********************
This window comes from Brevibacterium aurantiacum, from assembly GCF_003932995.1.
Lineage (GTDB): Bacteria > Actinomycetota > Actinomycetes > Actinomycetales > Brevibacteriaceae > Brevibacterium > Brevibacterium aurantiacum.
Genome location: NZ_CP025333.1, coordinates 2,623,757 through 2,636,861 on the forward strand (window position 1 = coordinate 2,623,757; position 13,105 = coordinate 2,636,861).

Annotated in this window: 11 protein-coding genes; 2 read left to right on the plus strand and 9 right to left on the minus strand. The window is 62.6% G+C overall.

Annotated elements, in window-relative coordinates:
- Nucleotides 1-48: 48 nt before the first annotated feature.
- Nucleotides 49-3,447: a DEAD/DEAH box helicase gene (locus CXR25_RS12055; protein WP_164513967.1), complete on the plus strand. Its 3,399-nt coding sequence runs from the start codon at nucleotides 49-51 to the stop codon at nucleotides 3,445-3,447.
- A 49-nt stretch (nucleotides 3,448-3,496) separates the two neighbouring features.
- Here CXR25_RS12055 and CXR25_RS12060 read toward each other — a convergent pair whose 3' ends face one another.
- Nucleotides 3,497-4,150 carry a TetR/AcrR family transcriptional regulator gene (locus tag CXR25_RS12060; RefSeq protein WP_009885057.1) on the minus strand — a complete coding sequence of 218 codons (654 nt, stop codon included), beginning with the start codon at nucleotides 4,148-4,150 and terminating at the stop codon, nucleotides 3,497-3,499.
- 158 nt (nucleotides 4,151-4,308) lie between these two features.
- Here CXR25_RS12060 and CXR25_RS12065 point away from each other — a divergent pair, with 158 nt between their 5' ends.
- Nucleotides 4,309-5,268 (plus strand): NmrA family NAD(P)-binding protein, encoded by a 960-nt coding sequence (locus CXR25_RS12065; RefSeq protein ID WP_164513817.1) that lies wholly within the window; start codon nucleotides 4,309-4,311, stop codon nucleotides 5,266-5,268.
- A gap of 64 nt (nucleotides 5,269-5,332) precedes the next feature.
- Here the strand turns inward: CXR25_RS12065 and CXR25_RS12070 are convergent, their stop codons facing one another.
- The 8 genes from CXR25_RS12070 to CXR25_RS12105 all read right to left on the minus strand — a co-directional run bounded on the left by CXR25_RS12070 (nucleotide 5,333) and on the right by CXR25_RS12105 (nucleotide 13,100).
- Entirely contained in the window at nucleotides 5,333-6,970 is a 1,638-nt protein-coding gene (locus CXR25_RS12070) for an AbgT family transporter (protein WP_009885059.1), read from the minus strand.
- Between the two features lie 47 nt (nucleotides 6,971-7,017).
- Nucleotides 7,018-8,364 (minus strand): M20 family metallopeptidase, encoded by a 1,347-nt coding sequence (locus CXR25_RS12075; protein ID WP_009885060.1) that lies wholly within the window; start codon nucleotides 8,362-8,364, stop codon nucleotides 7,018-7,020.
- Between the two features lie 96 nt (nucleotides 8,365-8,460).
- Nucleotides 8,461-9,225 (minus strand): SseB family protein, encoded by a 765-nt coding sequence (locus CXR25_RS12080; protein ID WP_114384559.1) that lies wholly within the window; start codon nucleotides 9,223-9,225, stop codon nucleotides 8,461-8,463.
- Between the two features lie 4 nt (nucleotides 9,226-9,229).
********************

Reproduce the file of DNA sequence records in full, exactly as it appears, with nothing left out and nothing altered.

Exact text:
This window comes from Brevibacterium aurantiacum, from assembly GCF_003932995.1.
Lineage (GTDB): Bacteria > Actinomycetota > Actinomycetes > Actinomycetales > Brevibacteriaceae > Brevibacterium > Brevibacterium aurantiacum.
Genome location: NZ_CP025333.1, coordinates 2,623,757 through 2,636,861 on the forward strand (window position 1 = coordinate 2,623,757; position 13,105 = coordinate 2,636,861).

Annotated in this window: 11 protein-coding genes; 2 read left to right on the plus strand and 9 right to left on the minus strand. The window is 62.6% G+C overall.

Annotated elements, in window-relative coordinates:
- Nucleotides 1-48: 48 nt before the first annotated feature.
- Nucleotides 49-3,447: a DEAD/DEAH box helicase gene (locus CXR25_RS12055; protein WP_164513967.1), complete on the plus strand. Its 3,399-nt coding sequence runs from the start codon at nucleotides 49-51 to the stop codon at nucleotides 3,445-3,447.
- A 49-nt stretch (nucleotides 3,448-3,496) separates the two neighbouring features.
- Here CXR25_RS12055 and CXR25_RS12060 read toward each other — a convergent pair whose 3' ends face one another.
- Nucleotides 3,497-4,150 carry a TetR/AcrR family transcriptional regulator gene (locus tag CXR25_RS12060; RefSeq protein WP_009885057.1) on the minus strand — a complete coding sequence of 218 codons (654 nt, stop codon included), beginning with the start codon at nucleotides 4,148-4,150 and terminating at the stop codon, nucleotides 3,497-3,499.
- 158 nt (nucleotides 4,151-4,308) lie between these two features.
- Here CXR25_RS12060 and CXR25_RS12065 point away from each other — a divergent pair, with 158 nt between their 5' ends.
- Nucleotides 4,309-5,268 (plus strand): NmrA family NAD(P)-binding protein, encoded by a 960-nt coding sequence (locus CXR25_RS12065; RefSeq protein ID WP_164513817.1) that lies wholly within the window; start codon nucleotides 4,309-4,311, stop codon nucleotides 5,266-5,268.
- A gap of 64 nt (nucleotides 5,269-5,332) precedes the next feature.
- Here the strand turns inward: CXR25_RS12065 and CXR25_RS12070 are convergent, their stop codons facing one another.
- The 8 genes from CXR25_RS12070 to CXR25_RS12105 all read right to left on the minus strand — a co-directional run bounded on the left by CXR25_RS12070 (nucleotide 5,333) and on the right by CXR25_RS12105 (nucleotide 13,100).
- Entirely contained in the window at nucleotides 5,333-6,970 is a 1,638-nt protein-coding gene (locus CXR25_RS12070) for an AbgT family transporter (protein WP_009885059.1), read from the minus strand.
- Between the two features lie 47 nt (nucleotides 6,971-7,017).
- Nucleotides 7,018-8,364 (minus strand): M20 family metallopeptidase, encoded by a 1,347-nt coding sequence (locus CXR25_RS12075; protein ID WP_009885060.1) that lies wholly within the window; start codon nucleotides 8,362-8,364, stop codon nucleotides 7,018-7,020.
- Between the two features lie 96 nt (nucleotides 8,365-8,460).
- Nucleotides 8,461-9,225 (minus strand): SseB family protein, encoded by a 765-nt coding sequence (locus CXR25_RS12080; protein ID WP_114384559.1) that lies wholly within the window; start codon nucleotides 9,223-9,225, stop codon nucleotides 8,461-8,463.
- Between the two features lie 4 nt (nucleotides 9,226-9,229).